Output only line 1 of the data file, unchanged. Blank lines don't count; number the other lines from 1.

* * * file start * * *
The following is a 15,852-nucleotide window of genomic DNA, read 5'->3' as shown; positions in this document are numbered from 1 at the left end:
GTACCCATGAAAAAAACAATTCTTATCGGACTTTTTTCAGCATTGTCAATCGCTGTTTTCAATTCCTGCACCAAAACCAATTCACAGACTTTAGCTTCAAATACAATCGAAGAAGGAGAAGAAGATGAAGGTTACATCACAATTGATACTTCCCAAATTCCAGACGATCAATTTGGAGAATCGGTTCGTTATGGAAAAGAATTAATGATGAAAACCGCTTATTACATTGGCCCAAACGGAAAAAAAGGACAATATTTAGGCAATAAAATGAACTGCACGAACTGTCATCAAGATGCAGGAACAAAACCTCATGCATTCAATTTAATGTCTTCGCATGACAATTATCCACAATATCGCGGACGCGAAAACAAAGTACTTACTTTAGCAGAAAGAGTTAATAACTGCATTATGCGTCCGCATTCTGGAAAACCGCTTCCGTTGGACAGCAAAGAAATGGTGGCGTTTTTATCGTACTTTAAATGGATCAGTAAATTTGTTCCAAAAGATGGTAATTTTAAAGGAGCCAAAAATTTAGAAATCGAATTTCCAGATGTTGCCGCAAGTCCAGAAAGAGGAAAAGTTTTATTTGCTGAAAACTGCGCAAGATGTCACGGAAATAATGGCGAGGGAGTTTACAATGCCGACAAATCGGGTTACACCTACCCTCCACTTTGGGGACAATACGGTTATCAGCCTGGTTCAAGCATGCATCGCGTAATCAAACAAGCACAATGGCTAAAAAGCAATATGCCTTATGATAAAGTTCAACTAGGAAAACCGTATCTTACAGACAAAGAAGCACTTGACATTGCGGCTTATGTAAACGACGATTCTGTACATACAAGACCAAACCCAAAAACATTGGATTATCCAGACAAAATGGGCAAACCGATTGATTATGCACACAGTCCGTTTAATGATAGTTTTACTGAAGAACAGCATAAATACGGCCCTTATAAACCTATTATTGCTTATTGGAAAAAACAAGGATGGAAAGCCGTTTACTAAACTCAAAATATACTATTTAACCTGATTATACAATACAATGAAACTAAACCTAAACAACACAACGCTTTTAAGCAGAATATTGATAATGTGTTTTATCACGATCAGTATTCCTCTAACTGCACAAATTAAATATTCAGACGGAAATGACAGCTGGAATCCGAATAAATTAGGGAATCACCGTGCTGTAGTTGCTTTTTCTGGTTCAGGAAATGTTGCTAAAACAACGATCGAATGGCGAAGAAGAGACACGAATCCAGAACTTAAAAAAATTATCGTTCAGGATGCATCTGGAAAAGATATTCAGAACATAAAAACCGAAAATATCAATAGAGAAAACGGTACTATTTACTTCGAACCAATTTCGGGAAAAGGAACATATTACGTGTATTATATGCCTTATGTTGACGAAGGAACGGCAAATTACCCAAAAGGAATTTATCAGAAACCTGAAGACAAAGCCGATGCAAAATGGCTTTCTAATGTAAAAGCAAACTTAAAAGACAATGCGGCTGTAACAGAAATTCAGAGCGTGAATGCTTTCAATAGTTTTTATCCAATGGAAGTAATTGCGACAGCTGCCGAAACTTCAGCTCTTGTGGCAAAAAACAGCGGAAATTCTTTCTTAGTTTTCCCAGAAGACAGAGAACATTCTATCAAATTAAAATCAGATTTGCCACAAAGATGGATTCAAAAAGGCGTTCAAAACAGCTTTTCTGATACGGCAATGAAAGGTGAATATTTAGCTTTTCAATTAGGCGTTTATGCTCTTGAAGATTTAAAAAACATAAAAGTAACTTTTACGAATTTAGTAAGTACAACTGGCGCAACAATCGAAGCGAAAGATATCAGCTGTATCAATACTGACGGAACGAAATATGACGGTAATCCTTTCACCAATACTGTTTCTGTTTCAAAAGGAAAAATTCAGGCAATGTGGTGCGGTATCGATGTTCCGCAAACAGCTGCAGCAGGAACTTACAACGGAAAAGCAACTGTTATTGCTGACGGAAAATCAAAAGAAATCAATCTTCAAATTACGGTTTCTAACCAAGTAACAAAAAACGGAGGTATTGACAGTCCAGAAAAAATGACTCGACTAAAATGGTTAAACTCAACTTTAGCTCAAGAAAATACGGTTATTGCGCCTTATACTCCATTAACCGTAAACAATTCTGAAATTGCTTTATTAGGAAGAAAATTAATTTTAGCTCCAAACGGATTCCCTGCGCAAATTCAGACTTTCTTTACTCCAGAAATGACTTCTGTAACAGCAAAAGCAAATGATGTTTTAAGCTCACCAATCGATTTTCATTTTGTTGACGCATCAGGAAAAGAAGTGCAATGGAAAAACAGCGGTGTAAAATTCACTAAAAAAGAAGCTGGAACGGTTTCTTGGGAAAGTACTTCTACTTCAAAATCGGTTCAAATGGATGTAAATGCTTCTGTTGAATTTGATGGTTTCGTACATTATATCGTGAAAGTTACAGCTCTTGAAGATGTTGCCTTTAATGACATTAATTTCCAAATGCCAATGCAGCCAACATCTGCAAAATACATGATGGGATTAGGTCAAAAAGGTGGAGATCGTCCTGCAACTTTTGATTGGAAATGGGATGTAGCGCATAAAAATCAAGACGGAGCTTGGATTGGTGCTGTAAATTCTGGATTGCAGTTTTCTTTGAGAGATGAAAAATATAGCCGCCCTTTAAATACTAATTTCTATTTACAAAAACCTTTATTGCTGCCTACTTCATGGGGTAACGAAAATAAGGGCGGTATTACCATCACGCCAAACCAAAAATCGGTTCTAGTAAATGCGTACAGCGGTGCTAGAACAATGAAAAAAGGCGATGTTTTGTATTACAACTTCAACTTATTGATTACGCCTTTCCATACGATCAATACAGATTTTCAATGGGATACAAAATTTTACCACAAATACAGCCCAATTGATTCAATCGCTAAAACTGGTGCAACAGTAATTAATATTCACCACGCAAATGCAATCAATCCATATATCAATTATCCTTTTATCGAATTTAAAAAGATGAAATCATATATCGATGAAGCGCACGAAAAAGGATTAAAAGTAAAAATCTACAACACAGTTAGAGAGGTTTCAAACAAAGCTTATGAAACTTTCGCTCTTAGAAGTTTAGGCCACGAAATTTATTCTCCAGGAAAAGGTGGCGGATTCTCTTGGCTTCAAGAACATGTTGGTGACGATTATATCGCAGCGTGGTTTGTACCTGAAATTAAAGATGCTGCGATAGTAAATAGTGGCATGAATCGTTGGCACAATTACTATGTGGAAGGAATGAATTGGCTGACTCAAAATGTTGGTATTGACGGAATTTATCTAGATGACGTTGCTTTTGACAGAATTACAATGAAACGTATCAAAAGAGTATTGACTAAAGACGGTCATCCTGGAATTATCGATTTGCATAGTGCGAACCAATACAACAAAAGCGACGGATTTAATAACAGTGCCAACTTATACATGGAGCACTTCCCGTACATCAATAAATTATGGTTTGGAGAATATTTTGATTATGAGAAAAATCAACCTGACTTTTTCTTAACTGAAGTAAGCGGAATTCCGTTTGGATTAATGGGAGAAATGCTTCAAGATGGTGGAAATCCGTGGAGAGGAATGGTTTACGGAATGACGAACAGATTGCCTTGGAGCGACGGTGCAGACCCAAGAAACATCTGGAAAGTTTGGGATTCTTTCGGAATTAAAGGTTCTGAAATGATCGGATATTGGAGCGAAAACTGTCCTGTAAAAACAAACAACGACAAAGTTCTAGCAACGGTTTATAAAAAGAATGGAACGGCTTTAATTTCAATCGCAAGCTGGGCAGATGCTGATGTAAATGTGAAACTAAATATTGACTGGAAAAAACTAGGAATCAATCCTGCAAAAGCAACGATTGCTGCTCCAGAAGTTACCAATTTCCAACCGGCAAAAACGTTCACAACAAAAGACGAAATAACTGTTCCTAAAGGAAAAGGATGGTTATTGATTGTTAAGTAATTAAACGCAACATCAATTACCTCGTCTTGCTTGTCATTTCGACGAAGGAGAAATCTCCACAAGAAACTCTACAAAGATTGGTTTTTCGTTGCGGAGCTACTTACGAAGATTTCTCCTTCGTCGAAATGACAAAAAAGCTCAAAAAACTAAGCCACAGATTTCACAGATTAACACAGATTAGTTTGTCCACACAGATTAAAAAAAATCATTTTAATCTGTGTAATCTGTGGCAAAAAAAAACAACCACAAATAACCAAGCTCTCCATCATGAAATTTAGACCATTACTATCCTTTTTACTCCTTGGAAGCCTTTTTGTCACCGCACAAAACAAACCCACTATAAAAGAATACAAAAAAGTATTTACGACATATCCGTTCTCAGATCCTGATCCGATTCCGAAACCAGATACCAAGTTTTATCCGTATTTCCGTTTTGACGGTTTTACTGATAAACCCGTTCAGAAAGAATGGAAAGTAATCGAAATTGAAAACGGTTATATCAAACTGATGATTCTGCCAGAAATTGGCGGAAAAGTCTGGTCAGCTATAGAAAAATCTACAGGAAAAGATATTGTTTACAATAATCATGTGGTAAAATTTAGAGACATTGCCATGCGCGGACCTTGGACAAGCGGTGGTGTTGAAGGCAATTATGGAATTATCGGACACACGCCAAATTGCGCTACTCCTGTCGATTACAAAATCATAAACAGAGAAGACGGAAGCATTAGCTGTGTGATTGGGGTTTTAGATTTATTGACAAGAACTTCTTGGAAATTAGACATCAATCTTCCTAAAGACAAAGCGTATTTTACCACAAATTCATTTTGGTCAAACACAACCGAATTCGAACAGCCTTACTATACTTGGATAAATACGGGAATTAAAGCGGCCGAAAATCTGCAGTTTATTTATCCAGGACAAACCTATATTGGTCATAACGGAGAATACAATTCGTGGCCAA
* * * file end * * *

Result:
The following is a 15,852-nucleotide window of genomic DNA, read 5'->3' as shown; positions in this document are numbered from 1 at the left end: